That’s just you fulfilling a duty to the members of your church to pray for them or bring them a meal or whatever.
It’s not you being a real person with real relationships at church.
And it’s awesome if your BFF doesn’t go to your church and lives in a different town, mine does. (Hey Kim!)
But I also have a long list of people in my church that I could call and get wise counsel from (or just vent to) if I needed to.
Related Post: 4 Reasons Every Pastor’s Wife Needs Church Friends
Find some people in your church that know you.
Not people that know the polished, front row sitting pastor’s wife.
People that know you and love you.
4. Be Needy
This goes hand in hand with being relatable.
Being relatable is showing people that you don’t have it all together. Being needy is asking people to help you with it (whatever it is).
Ask people to pray for you.
Share your burdens – like your actual burdens.
Telling your Sunday school class that you have an unspoken prayer request does not count.
I’m terrible at this.
Even when my father was dying, I still did not ask for prayers from my Sunday school class.
Part of my issue is that I’m an introvert and I hate talking in front of groups.
Related Post: To the Introverted Pastor’s Wife: How to Rock Your Role
But part of my issue is just my own insecurities.
I assume people don’t want to hear about my problems or that they’ve got enough on them without worrying about me.
But that’s not true.
Every time I find out something about a person’s struggles that they haven’t told me, my feelings are a bit hurt.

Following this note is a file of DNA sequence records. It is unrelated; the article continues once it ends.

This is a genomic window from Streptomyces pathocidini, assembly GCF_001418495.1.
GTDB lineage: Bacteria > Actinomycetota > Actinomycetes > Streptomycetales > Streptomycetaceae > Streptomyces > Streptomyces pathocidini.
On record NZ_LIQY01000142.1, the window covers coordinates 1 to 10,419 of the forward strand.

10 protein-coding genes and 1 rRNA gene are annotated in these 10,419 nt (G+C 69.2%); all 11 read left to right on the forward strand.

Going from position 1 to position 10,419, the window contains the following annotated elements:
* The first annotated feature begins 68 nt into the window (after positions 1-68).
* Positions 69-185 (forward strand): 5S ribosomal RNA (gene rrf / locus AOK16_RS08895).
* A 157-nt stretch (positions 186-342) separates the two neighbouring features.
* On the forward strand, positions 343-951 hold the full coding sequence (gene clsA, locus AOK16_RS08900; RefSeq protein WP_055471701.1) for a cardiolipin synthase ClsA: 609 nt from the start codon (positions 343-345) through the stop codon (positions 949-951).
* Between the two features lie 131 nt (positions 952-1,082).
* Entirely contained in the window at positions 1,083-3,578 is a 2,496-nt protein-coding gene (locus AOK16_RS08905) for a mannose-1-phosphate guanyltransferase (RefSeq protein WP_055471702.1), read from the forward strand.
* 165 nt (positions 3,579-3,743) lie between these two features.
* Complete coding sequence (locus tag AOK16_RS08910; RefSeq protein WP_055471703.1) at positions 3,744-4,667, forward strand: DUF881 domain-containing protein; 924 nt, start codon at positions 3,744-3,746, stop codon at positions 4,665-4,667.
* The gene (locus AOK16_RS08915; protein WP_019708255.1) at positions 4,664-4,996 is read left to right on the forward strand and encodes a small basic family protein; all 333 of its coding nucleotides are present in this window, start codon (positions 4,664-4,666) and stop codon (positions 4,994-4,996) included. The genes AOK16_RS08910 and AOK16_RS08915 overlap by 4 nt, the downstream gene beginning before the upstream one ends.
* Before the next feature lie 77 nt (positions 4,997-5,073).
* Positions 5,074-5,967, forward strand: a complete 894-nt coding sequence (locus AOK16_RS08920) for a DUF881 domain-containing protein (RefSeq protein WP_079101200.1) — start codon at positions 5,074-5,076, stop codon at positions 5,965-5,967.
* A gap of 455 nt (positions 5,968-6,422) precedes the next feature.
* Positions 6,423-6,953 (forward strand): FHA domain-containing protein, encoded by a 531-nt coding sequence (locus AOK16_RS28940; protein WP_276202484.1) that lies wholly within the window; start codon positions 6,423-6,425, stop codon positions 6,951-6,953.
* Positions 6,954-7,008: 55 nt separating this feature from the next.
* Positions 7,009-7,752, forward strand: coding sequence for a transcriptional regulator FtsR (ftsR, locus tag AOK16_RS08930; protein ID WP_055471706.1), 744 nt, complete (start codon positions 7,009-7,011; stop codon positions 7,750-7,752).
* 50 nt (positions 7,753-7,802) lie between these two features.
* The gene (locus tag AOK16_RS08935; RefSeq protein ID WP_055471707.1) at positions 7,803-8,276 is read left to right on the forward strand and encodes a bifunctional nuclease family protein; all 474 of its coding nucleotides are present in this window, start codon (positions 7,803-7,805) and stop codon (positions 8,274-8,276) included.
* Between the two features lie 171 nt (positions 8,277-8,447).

I wonder why they didn’t trust me enough to let me pray for them and support them in their struggles.
I worry that I should have read it on them and questioned them.
And I’m sure people felt the same way when they found out my dad died.
It’s okay to be needy.
God did not design us to go through life alone.
And if your husband is the only person you’re talking to, you’re missing out.
As Christians, we are supposed to be a part of a fellowship of believers that completely support each other.
“So that there should be no division in the body, but that its parts should have equal concern for each other. If one part suffers, every part suffers with it; if one part is honored, every part rejoices with it. Now you are the body of Christ, and each one of you is a part of it.” 1 Corinthians 12:25-27
And while everyone at your church may not be your new bestie, there is at least one person that you can have a deep relationship with.
And if you go through the whole church directory and can’t find a single person to be friends with, ask God to send you one.
God defeated death.
He can definitely send you a friend.
It’s great to model yourself after Jesus.
As a kid who went to church camp in the nineties, I still have the thought, “What Would Jesus Do?” when faced with tough decisions.
If only I still had my 43 neon WWJD bracelets…
But it’s no good to pretend you have it all together whether you’re married to a pastor or not.
And if you feel pressure to be perfect, perhaps you need to examine where that pressure is really coming from.
Are there actually people in your life who expect perfection or is that an expectation you’ve placed on yourself?
I know it’s not from God.
Because our God knows every single thing you’ve ever done and he loves you despite all of it. And that’s the story that we should shout.
We are sinners saved by grace who still mess up every single day and are forgiven and loved every single day.
Are you (or were you) a pastor’s wife striving for perfection? Tell us about it in the comments!